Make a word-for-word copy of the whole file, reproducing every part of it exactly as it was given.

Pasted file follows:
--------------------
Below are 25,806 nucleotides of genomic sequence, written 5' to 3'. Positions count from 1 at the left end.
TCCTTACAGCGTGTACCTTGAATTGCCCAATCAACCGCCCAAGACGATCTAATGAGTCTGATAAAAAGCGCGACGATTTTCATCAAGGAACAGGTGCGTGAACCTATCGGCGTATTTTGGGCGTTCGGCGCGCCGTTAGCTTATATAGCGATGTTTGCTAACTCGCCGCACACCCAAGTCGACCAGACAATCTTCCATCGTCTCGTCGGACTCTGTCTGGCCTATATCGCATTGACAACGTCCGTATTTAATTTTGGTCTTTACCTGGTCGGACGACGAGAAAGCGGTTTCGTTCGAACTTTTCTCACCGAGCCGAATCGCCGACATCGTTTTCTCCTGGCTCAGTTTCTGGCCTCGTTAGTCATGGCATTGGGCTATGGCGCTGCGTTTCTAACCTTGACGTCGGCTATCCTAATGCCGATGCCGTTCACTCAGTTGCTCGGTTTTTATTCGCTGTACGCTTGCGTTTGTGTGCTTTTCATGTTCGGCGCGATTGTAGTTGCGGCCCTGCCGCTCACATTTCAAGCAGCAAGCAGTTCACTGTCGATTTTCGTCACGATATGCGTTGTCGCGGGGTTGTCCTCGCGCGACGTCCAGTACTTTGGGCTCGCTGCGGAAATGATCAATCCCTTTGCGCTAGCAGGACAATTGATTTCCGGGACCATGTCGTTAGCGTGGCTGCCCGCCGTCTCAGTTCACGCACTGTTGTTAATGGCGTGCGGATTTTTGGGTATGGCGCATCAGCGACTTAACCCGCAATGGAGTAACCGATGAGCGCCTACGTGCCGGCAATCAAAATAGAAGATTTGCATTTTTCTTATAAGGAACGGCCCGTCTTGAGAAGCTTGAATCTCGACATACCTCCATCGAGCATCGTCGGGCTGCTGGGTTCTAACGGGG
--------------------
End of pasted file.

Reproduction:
Below are 25,806 nucleotides of genomic sequence, written 5' to 3'. Positions count from 1 at the left end.
TCCTTACAGCGTGTACCTTGAATTGCCCAATCAACCGCCCAAGACGATCTAATGAGTCTGATAAAAAGCGCGACGATTTTCATCAAGGAACAGGTGCGTGAACCTATCGGCGTATTTTGGGCGTTCGGCGCGCCGTTAGCTTATATAGCGATGTTTGCTAACTCGCCGCACACCCAAGTCGACCAGACAATCTTCCATCGTCTCGTCGGACTCTGTCTGGCCTATATCGCATTGACAACGTCCGTATTTAATTTTGGTCTTTACCTGGTCGGACGACGAGAAAGCGGTTTCGTTCGAACTTTTCTCACCGAGCCGAATCGCCGACATCGTTTTCTCCTGGCTCAGTTTCTGGCCTCGTTAGTCATGGCATTGGGCTATGGCGCTGCGTTTCTAACCTTGACGTCGGCTATCCTAATGCCGATGCCGTTCACTCAGTTGCTCGGTTTTTATTCGCTGTACGCTTGCGTTTGTGTGCTTTTCATGTTCGGCGCGATTGTAGTTGCGGCCCTGCCGCTCACATTTCAAGCAGCAAGCAGTTCACTGTCGATTTTCGTCACGATATGCGTTGTCGCGGGGTTGTCCTCGCGCGACGTCCAGTACTTTGGGCTCGCTGCGGAAATGATCAATCCCTTTGCGCTAGCAGGACAATTGATTTCCGGGACCATGTCGTTAGCGTGGCTGCCCGCCGTCTCAGTTCACGCACTGTTGTTAATGGCGTGCGGATTTTTGGGTATGGCGCATCAGCGACTTAACCCGCAATGGAGTAACCGATGAGCGCCTACGTGCCGGCAATCAAAATAGAAGATTTGCATTTTTCTTATAAGGAACGGCCCGTCTTGAGAAGCTTGAATCTCGACATACCTCCATCGAGCATCGTCGGGCTGCTGGGTTCTAACGGGG